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Cancer Gene Ther. 2003 Oct;10(10):791-802.

Comparison of HSV-1 thymidine kinase-dependent and -independent inhibition of replication-competent adenoviral vectors by a panel of drugs.

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Ruhr-Universität Bochum, Abteilung für Molekulare und Medizinische Virologie, Bldg. MA, Rm. 6/40, D-44801 Bochum, Germany.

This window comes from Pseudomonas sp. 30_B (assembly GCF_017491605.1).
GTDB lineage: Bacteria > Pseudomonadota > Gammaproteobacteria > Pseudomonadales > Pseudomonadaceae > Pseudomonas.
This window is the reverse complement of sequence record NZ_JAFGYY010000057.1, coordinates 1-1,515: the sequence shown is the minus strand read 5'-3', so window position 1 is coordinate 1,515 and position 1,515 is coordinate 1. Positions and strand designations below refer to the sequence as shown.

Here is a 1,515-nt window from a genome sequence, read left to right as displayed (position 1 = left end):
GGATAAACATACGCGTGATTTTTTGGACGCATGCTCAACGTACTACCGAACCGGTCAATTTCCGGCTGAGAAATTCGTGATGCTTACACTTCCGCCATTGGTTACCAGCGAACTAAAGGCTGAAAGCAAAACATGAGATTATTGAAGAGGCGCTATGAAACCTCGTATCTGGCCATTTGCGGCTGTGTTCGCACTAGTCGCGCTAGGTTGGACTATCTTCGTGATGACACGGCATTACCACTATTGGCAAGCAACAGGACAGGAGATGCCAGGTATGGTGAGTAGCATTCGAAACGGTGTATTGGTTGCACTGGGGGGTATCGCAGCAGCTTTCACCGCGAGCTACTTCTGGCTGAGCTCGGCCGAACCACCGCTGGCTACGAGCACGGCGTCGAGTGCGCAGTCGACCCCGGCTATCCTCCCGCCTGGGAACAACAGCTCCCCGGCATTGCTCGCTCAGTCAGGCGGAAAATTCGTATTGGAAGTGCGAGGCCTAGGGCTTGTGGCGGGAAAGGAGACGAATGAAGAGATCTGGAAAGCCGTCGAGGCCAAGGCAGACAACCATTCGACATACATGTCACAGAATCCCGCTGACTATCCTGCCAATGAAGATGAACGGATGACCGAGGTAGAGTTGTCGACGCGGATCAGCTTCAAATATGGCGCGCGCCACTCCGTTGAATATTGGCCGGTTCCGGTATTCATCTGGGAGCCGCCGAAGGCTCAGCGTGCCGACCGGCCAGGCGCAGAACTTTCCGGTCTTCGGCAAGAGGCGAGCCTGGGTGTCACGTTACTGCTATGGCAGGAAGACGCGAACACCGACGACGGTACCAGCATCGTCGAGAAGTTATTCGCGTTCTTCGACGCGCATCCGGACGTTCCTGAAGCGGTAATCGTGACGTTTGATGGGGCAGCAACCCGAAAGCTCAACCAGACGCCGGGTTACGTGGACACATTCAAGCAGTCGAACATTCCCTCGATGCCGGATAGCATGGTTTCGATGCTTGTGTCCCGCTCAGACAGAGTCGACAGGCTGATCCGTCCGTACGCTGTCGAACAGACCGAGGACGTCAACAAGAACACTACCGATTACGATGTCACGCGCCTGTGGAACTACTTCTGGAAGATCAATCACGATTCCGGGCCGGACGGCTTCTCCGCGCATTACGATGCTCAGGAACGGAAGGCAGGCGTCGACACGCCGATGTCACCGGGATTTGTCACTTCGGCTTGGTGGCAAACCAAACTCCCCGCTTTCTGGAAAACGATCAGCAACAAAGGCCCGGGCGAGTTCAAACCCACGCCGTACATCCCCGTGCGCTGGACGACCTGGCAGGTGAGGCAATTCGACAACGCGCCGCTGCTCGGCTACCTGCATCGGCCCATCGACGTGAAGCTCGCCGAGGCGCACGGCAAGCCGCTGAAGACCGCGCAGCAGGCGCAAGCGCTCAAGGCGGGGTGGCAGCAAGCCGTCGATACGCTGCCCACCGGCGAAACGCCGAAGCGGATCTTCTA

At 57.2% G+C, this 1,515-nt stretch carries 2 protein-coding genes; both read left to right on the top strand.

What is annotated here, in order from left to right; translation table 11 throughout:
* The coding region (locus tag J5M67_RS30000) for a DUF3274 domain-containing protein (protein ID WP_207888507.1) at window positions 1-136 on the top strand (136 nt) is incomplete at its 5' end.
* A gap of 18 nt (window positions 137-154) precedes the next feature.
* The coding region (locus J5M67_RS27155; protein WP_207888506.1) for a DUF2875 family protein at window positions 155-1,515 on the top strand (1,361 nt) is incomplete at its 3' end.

Replication-competent adenoviral vectors hold the promise to be more efficient gene delivery vehicles than their replication-deficient counterparts, but they are also associated with a higher risk for adverse effects, especially in light of the fact that there is no established effective therapy for serious, disseminated adenovirus infection. To assess whether the therapeutic options to inhibit adenoviral replication can be enhanced by expressing a suicide gene, we examined the antiadenoviral effects of 15 drugs against wild-type adenovirus type 5 (Ad5) and an Ad5-based replication-competent vector expressing herpes simplex virus-1 thymidine kinase (HSV-tk) (Ad.OW34) using a real-time polymerase chain reaction -based assay and flow cytometry. Ad5 and Ad.OW34 were highly susceptible to the fluorinated pyrimidine analogs 5-fluoro-2'-deoxyuridine (FUdR), 5-fluorouridine (FUR), and trifluorothymidine (TFT), with a mean 50% inhibitory concentration (IC(50)) ranging from 0.12 to 0.32 microM. The mean IC(50) of ribavirin and cidofovir (CDV) for Ad5, the most frequently used drugs to treat adenovirus disease, was 6.87 and 3.19 microM, respectively. In contrast to Ad5, the Ad.OW34 vector was susceptible to (E)-5-(2-bromovinyl)-2'-deoxyuridine (BVdU, IC(50) 0.09 microM), ganciclovir (GCV, IC(50) 0.19 microM), and acyclovir (ACV, IC(50) 32.04 microM). Additionally, we demonstrated in an animal model that Ad.OW34 vector replication can be inhibited significantly by GCV, CDV, and TFT by 35.2, 7.7, and 3.7-fold, respectively, compared to untreated animals. The observed antiadenoviral effects were primarily not through cell killing, since the in vitro 50% cytotoxic concentrations (CC(50)) were more than 1000 times higher than the antiadenoviral IC(50) of the drugs examined, even in cells stably expressing HSV-tk. Since for HSV-tk-dependent inhibition of adenoviral vectors, stability of HSV-tk expression is crucial, we examined Ad.OW34 vector stability, by passaging the vector 10 times serially in the presence of 10 microM GCV. The HSV-tk/GCV system neither changed the susceptibility of Ad.OW34 to GCV significantly nor detectable vector rearrangements occurred, suggesting that the system might be suitable as a fail-safe mechanism to stop adenoviral vector replication.

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